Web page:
# Orbital motion

1. Mar 5, 2006

### andrevdh

I'm a bit unclear about the description of orbital motion in a plane by using the polar coordinates $(r,\theta)$. This coordinate system changes its orientation in the inertial reference frame, that it is rotating as the orbiting object moves along its path. In the derivation of the equations of motion the radial part comes to
$$F(r)=m(\ddot r\ -\ r\dot \theta^2)$$
My problem is that in a rotating reference system it is normally necessary to introduce a centrifugal force $F_C$, which sorts of explains the second term in the equation above since the centrifugal force is given as
$$F_C=mr\dot \theta^2$$
Why is the term then negative in the top equation?

2. Mar 5, 2006

### Hootenanny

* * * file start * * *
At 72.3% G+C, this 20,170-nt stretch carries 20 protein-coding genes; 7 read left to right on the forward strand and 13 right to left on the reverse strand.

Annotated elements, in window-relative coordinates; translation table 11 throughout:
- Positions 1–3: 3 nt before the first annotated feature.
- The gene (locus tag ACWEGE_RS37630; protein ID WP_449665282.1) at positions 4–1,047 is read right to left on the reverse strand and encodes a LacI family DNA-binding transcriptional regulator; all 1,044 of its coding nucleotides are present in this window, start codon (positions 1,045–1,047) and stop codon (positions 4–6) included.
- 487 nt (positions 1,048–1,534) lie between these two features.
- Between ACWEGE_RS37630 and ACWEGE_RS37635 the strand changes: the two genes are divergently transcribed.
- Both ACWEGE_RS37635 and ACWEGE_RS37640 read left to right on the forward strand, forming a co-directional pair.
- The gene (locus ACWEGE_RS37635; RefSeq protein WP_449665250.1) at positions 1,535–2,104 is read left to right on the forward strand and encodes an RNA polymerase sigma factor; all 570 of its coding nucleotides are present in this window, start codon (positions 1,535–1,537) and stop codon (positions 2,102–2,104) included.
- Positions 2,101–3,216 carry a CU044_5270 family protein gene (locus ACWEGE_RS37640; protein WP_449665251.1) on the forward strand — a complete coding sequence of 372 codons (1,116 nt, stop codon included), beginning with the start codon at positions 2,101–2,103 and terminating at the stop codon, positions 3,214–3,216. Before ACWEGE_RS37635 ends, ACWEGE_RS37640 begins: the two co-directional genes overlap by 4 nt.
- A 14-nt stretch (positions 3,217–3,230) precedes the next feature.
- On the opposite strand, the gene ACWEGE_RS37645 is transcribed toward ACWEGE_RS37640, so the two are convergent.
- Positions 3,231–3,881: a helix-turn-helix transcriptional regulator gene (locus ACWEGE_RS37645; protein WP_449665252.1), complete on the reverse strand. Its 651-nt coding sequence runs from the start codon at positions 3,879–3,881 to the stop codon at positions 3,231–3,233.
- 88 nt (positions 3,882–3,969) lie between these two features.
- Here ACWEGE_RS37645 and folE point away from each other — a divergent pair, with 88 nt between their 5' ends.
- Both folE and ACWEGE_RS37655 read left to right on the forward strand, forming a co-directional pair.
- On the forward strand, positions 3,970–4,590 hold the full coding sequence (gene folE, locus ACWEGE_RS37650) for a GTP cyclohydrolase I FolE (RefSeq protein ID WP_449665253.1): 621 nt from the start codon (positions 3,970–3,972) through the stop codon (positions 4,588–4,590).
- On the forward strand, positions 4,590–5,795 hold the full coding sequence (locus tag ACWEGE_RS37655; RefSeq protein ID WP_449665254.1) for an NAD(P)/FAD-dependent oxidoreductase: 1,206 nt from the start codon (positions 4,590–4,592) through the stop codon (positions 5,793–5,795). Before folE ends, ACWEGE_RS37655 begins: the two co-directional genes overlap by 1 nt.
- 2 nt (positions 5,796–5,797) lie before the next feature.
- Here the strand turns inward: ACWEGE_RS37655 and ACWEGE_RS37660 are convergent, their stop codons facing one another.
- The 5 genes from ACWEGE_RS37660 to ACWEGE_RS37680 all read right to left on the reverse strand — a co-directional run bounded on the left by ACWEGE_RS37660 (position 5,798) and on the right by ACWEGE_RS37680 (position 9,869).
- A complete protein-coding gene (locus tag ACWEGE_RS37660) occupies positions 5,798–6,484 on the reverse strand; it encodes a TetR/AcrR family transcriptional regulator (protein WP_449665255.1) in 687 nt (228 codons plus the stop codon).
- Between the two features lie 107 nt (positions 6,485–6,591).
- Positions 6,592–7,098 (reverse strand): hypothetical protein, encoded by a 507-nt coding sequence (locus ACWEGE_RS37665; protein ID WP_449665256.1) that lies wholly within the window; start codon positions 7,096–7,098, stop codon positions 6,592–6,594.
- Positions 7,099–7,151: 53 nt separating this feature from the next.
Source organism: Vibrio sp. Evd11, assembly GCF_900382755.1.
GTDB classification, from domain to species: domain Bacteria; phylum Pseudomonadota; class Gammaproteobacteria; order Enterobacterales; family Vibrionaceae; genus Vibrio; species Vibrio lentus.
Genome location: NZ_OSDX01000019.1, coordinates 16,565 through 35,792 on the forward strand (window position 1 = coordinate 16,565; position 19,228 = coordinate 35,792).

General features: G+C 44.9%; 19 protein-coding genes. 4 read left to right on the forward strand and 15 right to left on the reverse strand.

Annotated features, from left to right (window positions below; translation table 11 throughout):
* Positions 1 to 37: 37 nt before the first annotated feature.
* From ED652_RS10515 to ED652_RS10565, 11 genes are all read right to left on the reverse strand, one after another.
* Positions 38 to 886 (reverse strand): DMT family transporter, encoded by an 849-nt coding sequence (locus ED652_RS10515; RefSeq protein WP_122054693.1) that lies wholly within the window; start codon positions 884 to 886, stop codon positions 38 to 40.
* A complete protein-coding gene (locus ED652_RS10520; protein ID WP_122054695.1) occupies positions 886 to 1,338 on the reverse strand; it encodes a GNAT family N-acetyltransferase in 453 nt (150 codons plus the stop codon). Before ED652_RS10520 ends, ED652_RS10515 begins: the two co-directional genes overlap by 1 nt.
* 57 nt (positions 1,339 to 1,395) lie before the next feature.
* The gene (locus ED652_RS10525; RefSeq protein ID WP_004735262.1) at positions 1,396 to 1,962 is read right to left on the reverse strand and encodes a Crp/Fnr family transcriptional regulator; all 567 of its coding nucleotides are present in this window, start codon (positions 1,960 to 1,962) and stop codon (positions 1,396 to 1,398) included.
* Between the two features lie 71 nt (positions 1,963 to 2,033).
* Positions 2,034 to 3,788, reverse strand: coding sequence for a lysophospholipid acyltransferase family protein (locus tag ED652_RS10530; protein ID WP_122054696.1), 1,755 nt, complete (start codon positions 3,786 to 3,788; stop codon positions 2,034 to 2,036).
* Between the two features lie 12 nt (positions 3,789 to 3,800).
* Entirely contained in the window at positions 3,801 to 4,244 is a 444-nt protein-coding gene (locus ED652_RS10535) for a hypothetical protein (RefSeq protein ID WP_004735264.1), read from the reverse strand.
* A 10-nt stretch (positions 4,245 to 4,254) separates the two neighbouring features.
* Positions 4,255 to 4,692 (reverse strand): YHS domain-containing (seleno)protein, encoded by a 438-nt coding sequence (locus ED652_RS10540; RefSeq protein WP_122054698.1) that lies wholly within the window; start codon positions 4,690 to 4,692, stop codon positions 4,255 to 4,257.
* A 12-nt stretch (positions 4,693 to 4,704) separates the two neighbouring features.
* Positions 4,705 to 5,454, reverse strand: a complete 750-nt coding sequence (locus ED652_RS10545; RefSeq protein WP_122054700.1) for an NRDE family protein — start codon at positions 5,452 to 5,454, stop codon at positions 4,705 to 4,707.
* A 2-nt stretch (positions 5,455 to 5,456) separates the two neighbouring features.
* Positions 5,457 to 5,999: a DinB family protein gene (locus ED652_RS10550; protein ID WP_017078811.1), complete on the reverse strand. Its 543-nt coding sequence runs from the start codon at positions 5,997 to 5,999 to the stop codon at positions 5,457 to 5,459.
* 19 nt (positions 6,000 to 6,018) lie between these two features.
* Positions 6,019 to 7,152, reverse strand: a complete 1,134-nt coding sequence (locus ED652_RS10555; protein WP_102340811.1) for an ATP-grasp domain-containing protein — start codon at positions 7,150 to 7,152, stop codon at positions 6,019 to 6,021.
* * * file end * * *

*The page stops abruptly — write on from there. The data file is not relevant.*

Staff Emeritus
Doesn't the centrifugal force act in the opposite direction to the centripital force?

3. Mar 5, 2006

### phucnv87

Centrifugal force is in an opposite direction to the centripental force $\vec{F_C}=-\vec{F_r}$

4. Mar 6, 2006

### andrevdh

That is exactly my problem since for orbital motion the gravitational attractive force is in the negative $\vec r$ direction amounting to
$$F(r)=-G\frac{Mm}{r^2}$$
which is a bit confusing, unless the term in the equation of motion should not be interpreted as arising from the centrifugal force.

5. Mar 6, 2006

### vaishakh

The negative force is to keep the body in equilibrium in the rotating frame. The centrifugal force exerted away from the centre by the body is taken as positive direction. Unless an internal attraction the body cannot continue uniform orbital motion.

6. Mar 6, 2006

### andrevdh

Here is how I think the equation might be interpreted
$$-F_G=m\ddot r\ -\ F_C$$
thus
$$m\ddot r\ =\ F_C\ -\ F_G$$
the term $m\ddot r$ is the acceleration an observer in the rotating frame of reference observes. He explains it as a result of two forces the centrifugal $F_C$ and the attractive gravitational $F_G$?